The history of Aubusson rugs dates back to the Renaissance period. The town of Aubusson is located on the banks of the River Creuse in the Creuse valley of central France, about 200 miles from Paris. Flemish refugees most likely set up the first looms in Aubusson in the 1300s. However, tapestry and rug production did not begin in Aubusson until the 16th century.
Aubusson rugs’ history is rich and a significant part of the revival of the arts of the Renaissance period. They were hand woven flat weave wool rugs and tapestries originally based on Turkish designs. In 1665 and thereafter, Aubusson rug designs were based on the motifs of Savonnerie rugs. Prior to this time, Savonnerie rugs were only available to the King, with design and production overseen by the artists and weavers of the royal courts. With Aubusson rug designs mimicking those of Savonnerie rugs, they became available to anyone who could afford them, typically the upper class and sophisticated aristocracy of Europe.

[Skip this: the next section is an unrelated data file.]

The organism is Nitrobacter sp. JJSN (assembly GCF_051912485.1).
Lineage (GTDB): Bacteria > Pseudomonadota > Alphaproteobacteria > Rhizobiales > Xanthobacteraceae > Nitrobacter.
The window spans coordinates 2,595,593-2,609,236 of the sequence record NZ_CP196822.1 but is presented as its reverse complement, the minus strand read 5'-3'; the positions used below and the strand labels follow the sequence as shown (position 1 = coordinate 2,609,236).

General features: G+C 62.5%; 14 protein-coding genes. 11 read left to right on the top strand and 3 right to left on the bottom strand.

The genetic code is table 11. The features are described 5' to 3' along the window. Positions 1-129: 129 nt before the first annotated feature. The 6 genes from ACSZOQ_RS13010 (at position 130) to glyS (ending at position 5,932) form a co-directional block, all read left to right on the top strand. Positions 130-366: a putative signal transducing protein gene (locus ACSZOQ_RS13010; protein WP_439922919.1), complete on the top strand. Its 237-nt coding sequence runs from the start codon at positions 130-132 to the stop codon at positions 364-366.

Classic Aubusson Rugs Characteristics
Classic Aubusson rugs were room-sized, and were intended to be works of art, as well as floor coverings. The color schemes typically included ivory, light blue and rose. The patterns most often had architectural decorations, floral designs, or geometric patterns.
The long history of Aubusson rugs would come to an end around 1870 when production of these rugs ceased in the town of Aubusson. However, for more than two hundred years the weavers at Aubusson created beautiful hand woven rugs that were revered throughout Europe. Today, it is still possible to enjoy these rugs as they continue to be replicated in India, Pakistan, China, and Iran.